Hizbullah Secretary-General Sayyed Hassan Nasrallah on Monday hit back at al-Mustaqbal movement leader MP Saad Hariri, saying all Lebanese should go to Syria to fight the “serious and real” threat terrorism poses to the entire region, as he stressed keenness on the ongoing dialogue between the two parties.
“I tell those who are asking us to withdraw from Syria, 'Let us go together to Syria and Iraq and to any place that contains a threat to the future of our nation, because that is the right way to defend Lebanon,'” said Nasrallah in a televised speech commemorating Hizbullah's “martyr leaders” – Sheikh Ragheb Harb, Sayyed Abbas al-Moussawi and Imad Mughniyeh.
Nasrallah also revealed for the first time that Hizbullah is fighting the jihadist Islamic State group in Iraq.
"We may not have spoken about Iraq before, but we have a limited presence because of the sensitive phase that Iraq is going through," Nasrallah said in reference to ongoing clashes between Iraqi troops, several militias and Kurdish forces against the IS.
Hizbullah is already fighting in Syria, alongside President Bashar Assad's forces.
Nasrallah's speech comes two days after Hariri called on Hizbullah to withdraw from Syria.
“Where is Lebanon's interest in sending Lebanese youths to fight in Syria and Iraq and to interfere in Bahrain's affairs,” Hariri said, describing Nasrallah's recent remarks on “linking the Golan and the South fronts” as “an act of madness.”
However, in his Monday address, Nasrallah voiced support for Hariri's call to “devise a national anti-terror strategy.”
“We agree on the enemy that is terrorism and, unfortunately, we disagree over another enemy, which is Israel,” Nasrallah lamented.
Turning to the issue of the jihadist groups threatening Lebanon's eastern border, Hizbullah's leader noted that “we will face another challenge when the snow melts.”
“Daesh (Islamic State) and al-Nusra (Front) are present on the other side of the Eastern Mountain Range. Circumstances have limited or prevented the confrontations and the state must take a decisive stance on how to deal with this threat,” Nasrallah added.
He noted that these groups “can be easily defeated,” adding that victory requires a “national decision and will.”
Addressing Hariri, Nasrallah added: “Whether the Lebanese like it or not, Lebanon has always been affected by what happens in the region. Anything that happens in it has an impact on Lebanon.”
“The region went through major events and it is being recreated from scratch. Whoever wants to decide Lebanon's fate must be present in the fate of the region. If you want to be absent, you are telling others to control your fate,” he went on to say.
“No one can say, 'I'm Lebanese', because the fate of our people, country, dignity and the future of our generations is at stake.”
Commenting on Hariri's accusation that Hizbullah is “interfering” in Bahrain, Nasrallah said: “Those interfering in Syria, whose relation with Lebanon is more critical than Bahrain's relation with Lebanon, have no right to criticize our interference in Bahrain.”
“They have been interfering in Syria since the beginning of the crisis and they were part of the media and political war,” Nasrallah said.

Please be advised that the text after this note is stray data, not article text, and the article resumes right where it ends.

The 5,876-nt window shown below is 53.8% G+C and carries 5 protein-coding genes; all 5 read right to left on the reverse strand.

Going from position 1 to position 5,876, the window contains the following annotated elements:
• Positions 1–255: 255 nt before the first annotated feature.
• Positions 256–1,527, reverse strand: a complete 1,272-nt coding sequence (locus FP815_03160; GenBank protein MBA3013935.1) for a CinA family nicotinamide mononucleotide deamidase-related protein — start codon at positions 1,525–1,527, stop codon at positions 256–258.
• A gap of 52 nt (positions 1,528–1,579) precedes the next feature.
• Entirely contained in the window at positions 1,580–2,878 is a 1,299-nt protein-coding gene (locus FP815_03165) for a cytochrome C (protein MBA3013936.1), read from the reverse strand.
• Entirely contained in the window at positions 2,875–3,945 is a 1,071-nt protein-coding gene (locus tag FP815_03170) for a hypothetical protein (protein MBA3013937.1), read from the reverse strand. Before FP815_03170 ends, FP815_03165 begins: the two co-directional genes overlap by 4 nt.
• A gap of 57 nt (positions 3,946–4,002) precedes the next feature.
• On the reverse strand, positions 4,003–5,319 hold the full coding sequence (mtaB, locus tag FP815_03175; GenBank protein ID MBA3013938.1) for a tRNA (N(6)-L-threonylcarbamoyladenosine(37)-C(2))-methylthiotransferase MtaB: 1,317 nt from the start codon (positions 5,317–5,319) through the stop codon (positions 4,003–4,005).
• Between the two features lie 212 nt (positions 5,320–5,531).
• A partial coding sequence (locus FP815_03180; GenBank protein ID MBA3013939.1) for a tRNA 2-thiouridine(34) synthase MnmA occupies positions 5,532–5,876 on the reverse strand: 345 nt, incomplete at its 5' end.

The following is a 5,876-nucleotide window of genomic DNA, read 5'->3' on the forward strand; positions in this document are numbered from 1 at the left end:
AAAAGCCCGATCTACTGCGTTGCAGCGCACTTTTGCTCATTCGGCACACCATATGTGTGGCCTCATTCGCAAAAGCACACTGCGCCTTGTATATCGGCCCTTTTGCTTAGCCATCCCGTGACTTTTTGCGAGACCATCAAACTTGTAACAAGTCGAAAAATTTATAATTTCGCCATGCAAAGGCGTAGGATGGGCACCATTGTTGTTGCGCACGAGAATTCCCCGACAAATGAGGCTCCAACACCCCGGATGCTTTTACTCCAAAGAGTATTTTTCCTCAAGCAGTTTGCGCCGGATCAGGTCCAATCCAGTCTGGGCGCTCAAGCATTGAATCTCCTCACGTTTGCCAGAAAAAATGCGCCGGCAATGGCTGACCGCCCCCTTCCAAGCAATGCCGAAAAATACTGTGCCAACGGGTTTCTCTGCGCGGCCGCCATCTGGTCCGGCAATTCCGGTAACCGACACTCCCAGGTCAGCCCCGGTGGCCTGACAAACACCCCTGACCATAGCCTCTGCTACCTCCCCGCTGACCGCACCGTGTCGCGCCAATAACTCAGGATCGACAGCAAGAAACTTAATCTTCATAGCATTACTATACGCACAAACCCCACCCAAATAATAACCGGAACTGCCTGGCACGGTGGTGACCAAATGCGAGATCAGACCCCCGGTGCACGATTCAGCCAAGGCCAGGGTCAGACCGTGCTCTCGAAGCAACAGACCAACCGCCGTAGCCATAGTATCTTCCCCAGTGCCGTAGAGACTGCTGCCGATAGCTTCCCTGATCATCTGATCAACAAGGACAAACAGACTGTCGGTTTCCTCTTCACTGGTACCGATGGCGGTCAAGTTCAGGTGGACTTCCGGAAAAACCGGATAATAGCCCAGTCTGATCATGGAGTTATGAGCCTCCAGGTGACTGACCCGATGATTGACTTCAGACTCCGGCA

“We did not call for toppling the regime in Bahrain, we only supported those who were calling for dialogue. We call for avoiding any response to the authorities' violence and Bahrain's blind government must applaud this stance,” Hizbullah's chief added.
“Italy's defense minister has said that her country is willing to join an international anti-terror coalition because 'terrorism is now only 350 kilometers away from the Italian border.' Terrorism is on our border in the mountains, (Syria's) Qusayr and Qalamun and some parties are speaking of right and wrong,” Nasrallah said.
Despite of his jabs at Hariri, Nasrallah affirmed that dialogue will continue between Hizbullah and al-Mustaqbal movement.
“We believe it has yielded good results within the expectations we had in mind from the very beginning,” he said.
“Disregard what is being said in some speeches. Through seriousness we hope to reach a good and reasonable outcome for the sake of all Lebanese,” he added.
As for the issue of the presidential crisis, Nasrallah called for “renewing the domestic efforts,” noting that “the relevant parties in this regard are well-known.”
“I call on all those who are keen on preventing vacuum not to await foreign changes, neither the Iranian nuclear issue nor the Iranian-Saudi dialogue, because the region is heading to further crises and confrontations,” he noted.
“To all parties claiming to be advocates of independence and sovereignty I say: let us renew the national domestic efforts to resolve this issue and cross this juncture,” Nasrallah added.
Commenting on the latest controversy regarding the cabinet's powers in absence of a president, Nasrallah called on the political forces to support the government.
“It should continue its work because there is no alternative other than vacuum and chaos, and I don't think that anyone has an interest in this alternative,” he said.
As for the conflict in Syria, Nasrallah said “the game has ended in Syria and the insistence on fighting has become a form of intransigence.”
“The non-takfiri opposition must be allowed to seek a settlement and the regime will accept that,” he added.
He also called for coordination between the Lebanese and Syrian armies in the border region, calling on the Lebanese government to “coordinate with Damascus over the issues of refugees and security.”
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